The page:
While competition presents obvious challenges to any business, it also presents opportunities to grow your business—team motivation, competitor cooperation, and getting acquired are just some examples of how. This section covers these matters, and other areas such as how to handle competitor success.
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Building the “best product” doesn’t only mean the best physical product (or digital product). It doesn’t just mean the best UI. Or the best UX. It includes the best distribution. The best supply chain. The best customer experience. The best support. The best partner channel. The best interface to a prospective customer.
I am a huge advocate of competition and recognize that it pushes innovation and helps democratize markets by pushing the best products to the top. However, I also wonder if arms races between many players is an efficient system. Would the world be better off pooling resources and allowing capital allocation to be spread solving more problems? Its hard to say because many great companies we’ve come to know and love emerged from crowded spaces and have made this world a better place.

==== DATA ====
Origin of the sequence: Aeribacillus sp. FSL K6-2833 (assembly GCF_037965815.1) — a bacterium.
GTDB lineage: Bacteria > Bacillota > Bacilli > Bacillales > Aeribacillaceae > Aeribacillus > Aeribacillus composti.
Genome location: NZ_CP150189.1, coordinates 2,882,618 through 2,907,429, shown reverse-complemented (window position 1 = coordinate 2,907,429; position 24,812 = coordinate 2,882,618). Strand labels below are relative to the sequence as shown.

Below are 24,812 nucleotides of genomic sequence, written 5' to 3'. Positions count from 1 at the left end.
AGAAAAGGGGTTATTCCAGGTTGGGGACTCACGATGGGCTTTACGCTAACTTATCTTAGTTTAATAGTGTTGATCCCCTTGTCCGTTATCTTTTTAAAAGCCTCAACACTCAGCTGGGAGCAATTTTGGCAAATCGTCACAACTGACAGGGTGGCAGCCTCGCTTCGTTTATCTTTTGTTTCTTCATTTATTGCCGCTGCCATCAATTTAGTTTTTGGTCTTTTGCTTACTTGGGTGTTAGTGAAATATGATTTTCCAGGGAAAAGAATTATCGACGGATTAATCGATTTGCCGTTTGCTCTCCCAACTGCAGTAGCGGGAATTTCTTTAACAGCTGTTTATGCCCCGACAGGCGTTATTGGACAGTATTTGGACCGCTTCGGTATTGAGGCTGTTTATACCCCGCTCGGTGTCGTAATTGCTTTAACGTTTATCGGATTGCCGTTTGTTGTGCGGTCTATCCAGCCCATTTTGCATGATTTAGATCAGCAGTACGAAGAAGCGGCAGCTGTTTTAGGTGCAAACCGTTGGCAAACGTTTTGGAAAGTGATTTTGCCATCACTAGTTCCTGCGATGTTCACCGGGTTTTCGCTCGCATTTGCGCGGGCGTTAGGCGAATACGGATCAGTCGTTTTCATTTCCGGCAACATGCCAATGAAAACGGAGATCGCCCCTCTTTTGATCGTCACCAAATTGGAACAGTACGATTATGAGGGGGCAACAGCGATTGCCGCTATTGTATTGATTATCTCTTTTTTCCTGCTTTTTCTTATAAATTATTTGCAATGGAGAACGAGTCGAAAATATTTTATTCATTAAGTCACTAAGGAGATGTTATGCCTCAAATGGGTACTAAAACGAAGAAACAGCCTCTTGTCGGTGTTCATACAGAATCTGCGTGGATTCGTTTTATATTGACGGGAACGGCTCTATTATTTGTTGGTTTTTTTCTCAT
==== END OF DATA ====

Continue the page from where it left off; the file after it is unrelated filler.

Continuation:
For most businesses, competition is a given. When I walk to work, I am often struck how many local businesses have competitors literally right across the street. Clearly competition is something you can learn to live with and still operate successfully. In fact, there are some very good things about competition. And there are some challenging things.
Winning comes by knowing the customer better, executing better, and continuing to work on the problem after sane people have cashed out. If a competitor is going to scare you, you shouldn’t have started a business in the first place. Every big market or successful business will attract competitors anyway. Always assume competition.